Toddler TV: Daniel Tiger's Neighborhood Series

This is the easiest Toddler TV review I'll ever do, mostly because...in our house, Daniel Tiger is Life.


The re-boot of Mr. Roger's Neighborhood, Daniel Tiger is a pre-schooler who leads a pretty average life and learns how to deal with the everyday problems that each of our kids face in their young lives.

Where To Find: You can watch 6 seasons of Daniel Tiger for free on Amazon Prime. You can purchase individual episodes on YouTube or iTunes (as well as full seasons on iTunes).

Timing: Each episode consists of two 10-ish minute standalone stories that are connected by an overarching theme/lesson. After each standalone story there is a short interlude that reinforces the theme with a song, a live-action lesson, or both. Each complete episode is 26 minutes long.

Story: Daniel Tiger is learning to navigate the neighborhood of make-believe. He and his best friends (Katerina Kitty Cat, Miss Elena, Prince Wednesday, and O the Owl) learn to play together, deal with challenging emotions/fears, handle differences in the way each other looks or thinks, or manage big life changes (like welcoming a new baby to the family)...all with easily remembered songs.

Why I Love It: I have zero complaints about this show. The show is inclusive, showing a multicultural neighborhood where everyone has a role to play and a viewpoint that is uniquely theirs. The jingle-like theme-songs for each episode give parents a simple way to remind their children of a coping technique or lesson in the middle of trying behavioral outbursts (counting to 4 when angry, finding ways to play together, finding the best in a disappointing situation, thinking things through when faced with a choice, resting when you're ill, etc.). We use the "It's almost time to stop/So choose one more thing to do" song at least once per day.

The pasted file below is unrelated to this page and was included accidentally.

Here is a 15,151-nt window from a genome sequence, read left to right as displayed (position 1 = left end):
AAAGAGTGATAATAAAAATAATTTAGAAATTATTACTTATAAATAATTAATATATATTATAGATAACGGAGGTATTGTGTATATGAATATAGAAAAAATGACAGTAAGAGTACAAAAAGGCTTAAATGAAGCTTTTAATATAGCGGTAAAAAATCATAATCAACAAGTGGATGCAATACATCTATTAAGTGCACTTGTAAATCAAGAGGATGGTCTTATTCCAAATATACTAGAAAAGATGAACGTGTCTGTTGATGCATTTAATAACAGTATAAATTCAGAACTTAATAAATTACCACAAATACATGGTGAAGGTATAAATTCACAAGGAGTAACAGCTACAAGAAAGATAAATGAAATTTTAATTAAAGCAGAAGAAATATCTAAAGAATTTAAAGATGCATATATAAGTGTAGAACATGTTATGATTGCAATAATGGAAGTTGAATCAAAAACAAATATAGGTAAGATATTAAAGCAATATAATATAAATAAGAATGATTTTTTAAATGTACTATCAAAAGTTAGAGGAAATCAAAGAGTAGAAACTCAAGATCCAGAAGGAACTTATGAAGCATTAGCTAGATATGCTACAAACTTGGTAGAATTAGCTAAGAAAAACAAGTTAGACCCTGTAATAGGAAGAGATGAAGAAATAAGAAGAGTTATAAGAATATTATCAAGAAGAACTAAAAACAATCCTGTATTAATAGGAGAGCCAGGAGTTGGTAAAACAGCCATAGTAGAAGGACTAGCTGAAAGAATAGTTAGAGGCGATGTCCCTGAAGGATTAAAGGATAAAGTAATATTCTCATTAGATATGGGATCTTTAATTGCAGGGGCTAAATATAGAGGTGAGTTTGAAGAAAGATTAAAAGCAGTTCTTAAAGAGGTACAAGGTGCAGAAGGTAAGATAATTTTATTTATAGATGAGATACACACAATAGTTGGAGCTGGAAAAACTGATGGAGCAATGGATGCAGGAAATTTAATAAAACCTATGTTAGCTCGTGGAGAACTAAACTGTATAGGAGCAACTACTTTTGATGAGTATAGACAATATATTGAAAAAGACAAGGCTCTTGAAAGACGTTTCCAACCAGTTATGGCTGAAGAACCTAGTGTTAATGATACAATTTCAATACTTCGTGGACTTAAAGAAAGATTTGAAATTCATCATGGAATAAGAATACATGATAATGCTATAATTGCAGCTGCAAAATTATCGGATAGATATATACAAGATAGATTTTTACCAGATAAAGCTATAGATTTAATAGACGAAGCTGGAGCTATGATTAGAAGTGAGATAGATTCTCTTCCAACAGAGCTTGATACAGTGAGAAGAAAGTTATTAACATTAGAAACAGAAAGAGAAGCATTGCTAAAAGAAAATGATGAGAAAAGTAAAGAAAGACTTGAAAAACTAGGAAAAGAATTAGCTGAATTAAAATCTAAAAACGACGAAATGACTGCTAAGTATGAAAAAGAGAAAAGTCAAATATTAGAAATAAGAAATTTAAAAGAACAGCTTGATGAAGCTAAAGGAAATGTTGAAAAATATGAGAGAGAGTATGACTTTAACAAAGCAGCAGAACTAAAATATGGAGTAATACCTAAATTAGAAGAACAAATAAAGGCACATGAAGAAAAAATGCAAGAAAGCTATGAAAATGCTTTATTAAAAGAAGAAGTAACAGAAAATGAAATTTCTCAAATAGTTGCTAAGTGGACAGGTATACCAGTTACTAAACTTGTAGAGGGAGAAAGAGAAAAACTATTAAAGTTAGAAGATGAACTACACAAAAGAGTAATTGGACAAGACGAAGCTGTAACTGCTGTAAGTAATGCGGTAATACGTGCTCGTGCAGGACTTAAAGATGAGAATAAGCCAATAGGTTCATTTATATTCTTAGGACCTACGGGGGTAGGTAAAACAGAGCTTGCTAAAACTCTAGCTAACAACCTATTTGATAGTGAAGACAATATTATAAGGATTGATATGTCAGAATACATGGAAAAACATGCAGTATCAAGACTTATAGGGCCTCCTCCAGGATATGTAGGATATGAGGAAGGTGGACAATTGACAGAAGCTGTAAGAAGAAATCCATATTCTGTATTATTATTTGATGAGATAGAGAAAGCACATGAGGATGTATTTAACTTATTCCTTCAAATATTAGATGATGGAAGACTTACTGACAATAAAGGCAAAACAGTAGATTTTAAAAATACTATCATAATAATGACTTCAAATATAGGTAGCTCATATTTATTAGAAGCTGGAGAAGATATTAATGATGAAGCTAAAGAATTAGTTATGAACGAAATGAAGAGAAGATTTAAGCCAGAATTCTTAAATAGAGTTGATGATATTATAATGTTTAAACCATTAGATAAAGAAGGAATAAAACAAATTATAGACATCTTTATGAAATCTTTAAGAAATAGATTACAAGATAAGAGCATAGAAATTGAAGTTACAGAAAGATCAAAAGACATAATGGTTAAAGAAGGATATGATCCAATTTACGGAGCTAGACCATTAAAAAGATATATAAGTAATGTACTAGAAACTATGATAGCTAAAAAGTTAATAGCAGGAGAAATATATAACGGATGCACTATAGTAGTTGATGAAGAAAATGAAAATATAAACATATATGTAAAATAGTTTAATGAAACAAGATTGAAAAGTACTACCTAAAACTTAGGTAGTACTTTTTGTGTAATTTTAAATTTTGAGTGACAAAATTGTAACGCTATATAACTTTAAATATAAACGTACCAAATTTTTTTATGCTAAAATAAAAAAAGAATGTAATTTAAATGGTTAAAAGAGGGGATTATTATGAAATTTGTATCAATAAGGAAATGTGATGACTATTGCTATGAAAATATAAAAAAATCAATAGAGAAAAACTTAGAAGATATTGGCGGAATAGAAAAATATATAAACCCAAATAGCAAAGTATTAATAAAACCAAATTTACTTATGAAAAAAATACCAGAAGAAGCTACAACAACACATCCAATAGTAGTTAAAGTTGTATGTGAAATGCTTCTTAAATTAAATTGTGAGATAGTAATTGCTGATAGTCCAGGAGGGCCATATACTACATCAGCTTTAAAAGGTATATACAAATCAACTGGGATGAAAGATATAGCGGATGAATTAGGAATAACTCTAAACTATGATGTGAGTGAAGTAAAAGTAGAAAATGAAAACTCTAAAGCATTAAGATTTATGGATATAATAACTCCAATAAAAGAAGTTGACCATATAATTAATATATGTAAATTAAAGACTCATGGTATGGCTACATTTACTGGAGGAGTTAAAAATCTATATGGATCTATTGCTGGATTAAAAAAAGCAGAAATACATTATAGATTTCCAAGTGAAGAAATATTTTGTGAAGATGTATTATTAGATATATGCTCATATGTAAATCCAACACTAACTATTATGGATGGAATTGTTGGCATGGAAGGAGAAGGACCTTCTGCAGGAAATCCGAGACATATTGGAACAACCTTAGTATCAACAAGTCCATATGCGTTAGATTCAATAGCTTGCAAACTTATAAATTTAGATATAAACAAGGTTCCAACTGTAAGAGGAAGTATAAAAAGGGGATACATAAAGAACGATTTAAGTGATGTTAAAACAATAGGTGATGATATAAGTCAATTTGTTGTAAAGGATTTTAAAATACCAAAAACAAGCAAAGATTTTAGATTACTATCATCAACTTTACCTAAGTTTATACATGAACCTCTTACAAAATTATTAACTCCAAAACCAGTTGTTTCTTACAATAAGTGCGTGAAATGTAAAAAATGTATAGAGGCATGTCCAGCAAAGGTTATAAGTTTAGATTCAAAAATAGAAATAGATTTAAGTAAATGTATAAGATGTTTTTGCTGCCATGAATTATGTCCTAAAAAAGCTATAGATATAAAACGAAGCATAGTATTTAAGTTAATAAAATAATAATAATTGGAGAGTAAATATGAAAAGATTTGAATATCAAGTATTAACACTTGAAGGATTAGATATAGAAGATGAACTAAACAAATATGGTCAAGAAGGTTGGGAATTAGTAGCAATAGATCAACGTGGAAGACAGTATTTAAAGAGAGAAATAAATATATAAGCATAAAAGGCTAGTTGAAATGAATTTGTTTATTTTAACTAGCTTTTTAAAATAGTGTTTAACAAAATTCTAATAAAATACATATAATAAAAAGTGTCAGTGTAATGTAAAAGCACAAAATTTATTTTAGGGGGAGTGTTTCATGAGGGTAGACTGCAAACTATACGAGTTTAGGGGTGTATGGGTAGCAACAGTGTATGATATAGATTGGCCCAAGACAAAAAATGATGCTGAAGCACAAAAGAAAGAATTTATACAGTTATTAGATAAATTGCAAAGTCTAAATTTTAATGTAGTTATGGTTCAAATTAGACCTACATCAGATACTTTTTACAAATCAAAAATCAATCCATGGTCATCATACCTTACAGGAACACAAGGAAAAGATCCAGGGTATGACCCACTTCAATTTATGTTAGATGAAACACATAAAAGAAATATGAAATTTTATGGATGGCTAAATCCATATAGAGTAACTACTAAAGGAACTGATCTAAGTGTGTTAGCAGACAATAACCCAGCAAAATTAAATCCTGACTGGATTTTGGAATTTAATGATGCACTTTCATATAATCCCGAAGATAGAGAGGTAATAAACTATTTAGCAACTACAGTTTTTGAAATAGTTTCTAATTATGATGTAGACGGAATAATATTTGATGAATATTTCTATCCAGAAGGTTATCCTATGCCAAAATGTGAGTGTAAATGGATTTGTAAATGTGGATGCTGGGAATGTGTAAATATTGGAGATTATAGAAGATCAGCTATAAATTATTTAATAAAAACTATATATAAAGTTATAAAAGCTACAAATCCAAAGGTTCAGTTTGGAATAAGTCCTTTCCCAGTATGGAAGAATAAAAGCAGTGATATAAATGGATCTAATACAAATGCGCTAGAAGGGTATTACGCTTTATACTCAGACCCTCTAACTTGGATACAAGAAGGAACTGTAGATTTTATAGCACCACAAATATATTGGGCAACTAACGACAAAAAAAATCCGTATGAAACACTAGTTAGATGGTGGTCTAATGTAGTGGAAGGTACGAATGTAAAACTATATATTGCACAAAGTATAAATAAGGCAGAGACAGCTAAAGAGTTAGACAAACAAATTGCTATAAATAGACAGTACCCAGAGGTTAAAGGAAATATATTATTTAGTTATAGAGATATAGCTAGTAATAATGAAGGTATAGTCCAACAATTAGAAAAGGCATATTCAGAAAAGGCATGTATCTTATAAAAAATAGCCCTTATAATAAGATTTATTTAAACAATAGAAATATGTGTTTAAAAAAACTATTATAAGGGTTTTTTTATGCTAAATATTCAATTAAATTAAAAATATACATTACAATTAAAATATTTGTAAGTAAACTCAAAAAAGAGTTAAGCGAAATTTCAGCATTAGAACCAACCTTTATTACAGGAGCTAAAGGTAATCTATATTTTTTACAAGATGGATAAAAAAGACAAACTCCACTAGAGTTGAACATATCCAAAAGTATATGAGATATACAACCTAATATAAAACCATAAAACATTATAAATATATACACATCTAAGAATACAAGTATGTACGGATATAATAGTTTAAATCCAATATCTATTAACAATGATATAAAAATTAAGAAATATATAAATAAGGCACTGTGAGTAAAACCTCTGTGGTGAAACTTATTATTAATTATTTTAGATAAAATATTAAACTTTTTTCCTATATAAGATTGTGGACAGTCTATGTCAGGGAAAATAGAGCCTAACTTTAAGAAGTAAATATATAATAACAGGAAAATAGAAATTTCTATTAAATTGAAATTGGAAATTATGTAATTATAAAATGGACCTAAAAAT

Post-Show Activities:

1. Talk about the episode theme. Questions to get the conversation going:

  • What was the song about today?
  • Who needed help/learned something? 
  • What did they learn?
  • Do you every feel the way [that character] felt?
  • What should you sing to yourself to remember how to solve the problem?
2. Play pretend. Encourage your child to think of a situation where the song of the day would apply, then act out a solution using the song. Take turns, so your child has to help you, instead of you only helping your child as they act out. Put them in the driver's seat of emotional support--it helps build empathy!

Lindsay

Lindsay Sweeting was in the world of Marketing and Publicity in her previous life. These days you're more likely to see her running after her toddler than running a meeting, but she does her best to find time to create new recipes, come up with fun activities for her daughter, and write about the craziness that is life in the Sweeting house.

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